In California: Staffing Agencies and Missed Meal Breaks

Any employer doing business in California knows of Section 512 of the California Labor Code (Cal. Lab. Code 512). Some employers may not know of this provision by its formal citation, but by its effect: it requires meal periods for employees once they have worked five hours in a day.

Employers who provide temporary workers to other companies, however, may have been sweating bullets when it comes to how their employees are treated by that third-party employer. With the specter of joint employment hanging over every staffing company’s head, the question becomes one of degrees; i.e. to what degree must a staffing agency in California ensure compliance by a client-employer with provisions such as Cal. Lab. Code 512?

Last month, the Court of Appeal for the State of California’s First Appellate District issued a decision in the case of Serrano v. Aerotek, Inc. (Cal. Ct. App. 2018). In that case, a temporary employee, Norma Serrano, was placed by a staffing agency, Aerotek, Inc., with a third-party employer, the Bay Bread Co. According to the plaintiff, Ms. Serrano, she was not given the meal breaks specified by Cal. Lab. Code 512.

Arguments for the defense relied, in part, on the seminal 2012 decision in Brinker Restaurant Corp. v. Superior Court (Cal. 2018), in which the California Supreme Court held that an employer must provide proper, compliant meal breaks, but is not otherwise required to enforce whether an employee actually refrains from performing work during this time.

In line with Brinker, the Court in Serrano held that a staffing agency, when it meets certain conditions, is not required to police breaks for employees placed with outside employers, regardless of whether there is an underlying claim against the third-party, and perhaps joint, employer.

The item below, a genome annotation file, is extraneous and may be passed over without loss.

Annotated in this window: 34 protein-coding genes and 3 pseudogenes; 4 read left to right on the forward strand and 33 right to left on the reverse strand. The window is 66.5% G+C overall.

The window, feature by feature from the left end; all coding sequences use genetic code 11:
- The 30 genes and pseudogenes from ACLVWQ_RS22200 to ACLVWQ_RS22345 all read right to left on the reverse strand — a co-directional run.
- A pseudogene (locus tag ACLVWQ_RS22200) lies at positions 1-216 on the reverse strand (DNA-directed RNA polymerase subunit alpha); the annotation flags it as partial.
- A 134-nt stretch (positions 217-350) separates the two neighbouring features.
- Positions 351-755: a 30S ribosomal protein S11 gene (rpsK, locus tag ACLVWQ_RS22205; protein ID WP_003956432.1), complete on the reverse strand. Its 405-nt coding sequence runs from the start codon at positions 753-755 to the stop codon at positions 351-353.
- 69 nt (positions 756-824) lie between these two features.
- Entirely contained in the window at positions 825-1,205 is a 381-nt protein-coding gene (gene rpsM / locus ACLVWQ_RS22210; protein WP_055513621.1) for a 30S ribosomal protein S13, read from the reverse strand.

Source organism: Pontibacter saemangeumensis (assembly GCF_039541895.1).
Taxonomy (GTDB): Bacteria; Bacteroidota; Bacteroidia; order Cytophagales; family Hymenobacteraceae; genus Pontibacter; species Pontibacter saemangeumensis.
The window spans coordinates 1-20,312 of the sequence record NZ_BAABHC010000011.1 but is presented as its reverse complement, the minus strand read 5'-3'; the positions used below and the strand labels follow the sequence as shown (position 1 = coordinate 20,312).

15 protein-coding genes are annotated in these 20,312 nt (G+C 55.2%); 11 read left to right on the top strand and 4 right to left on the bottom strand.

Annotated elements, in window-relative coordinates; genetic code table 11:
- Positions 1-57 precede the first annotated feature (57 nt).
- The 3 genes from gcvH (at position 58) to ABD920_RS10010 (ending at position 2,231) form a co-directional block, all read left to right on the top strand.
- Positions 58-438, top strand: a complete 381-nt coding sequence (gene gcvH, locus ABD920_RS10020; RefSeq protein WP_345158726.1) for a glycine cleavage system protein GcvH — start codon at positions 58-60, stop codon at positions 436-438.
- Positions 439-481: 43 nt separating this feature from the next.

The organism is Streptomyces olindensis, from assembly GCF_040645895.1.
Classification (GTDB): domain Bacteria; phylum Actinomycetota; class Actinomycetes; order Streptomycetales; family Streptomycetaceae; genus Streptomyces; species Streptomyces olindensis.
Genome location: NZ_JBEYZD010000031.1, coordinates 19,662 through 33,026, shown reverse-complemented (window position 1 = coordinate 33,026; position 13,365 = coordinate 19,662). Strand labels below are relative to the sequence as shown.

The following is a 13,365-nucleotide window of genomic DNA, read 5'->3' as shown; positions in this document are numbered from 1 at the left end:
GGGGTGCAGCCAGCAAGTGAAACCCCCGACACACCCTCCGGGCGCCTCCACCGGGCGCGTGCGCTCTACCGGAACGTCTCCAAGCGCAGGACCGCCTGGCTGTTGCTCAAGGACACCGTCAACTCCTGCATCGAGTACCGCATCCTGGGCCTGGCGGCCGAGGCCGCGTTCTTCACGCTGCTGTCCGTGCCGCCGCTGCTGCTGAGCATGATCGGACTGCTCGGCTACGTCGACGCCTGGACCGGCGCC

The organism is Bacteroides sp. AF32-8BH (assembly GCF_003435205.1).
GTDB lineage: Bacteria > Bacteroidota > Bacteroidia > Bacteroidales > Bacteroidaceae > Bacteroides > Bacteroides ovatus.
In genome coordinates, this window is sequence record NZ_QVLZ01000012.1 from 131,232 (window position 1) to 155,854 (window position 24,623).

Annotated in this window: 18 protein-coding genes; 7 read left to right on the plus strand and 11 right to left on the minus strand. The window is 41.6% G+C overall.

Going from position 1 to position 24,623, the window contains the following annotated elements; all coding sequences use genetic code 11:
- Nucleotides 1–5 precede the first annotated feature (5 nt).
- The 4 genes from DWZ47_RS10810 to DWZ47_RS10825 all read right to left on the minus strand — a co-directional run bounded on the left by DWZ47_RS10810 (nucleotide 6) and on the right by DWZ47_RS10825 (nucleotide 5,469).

Importantly, the Serrano Court found in favor of the staffing agency because it took proactive steps to ensure that the employees whom it placed were provided with meal periods and, critically, were given an opportunity to complain when they were not extended such breaks. Staffing agencies in California should look to these steps in order to insulate themselves from similar claims. Below are the lessons we can learn from the Serrano decision:

  • Maintain a compliant meal period policy and communicate it to employees by training them.
  • Establish and educate employees on a complaint procedure to report if meal periods are denied by the employer with whom the temporary employee is placed.
  • Include a provision in the agreement between the staffing agency and the client company that requires that client to maintain compliance with all federal, state, and local employment laws.

The Court in Serrano relied on these factors in deciding in favor of Aerotek, Inc.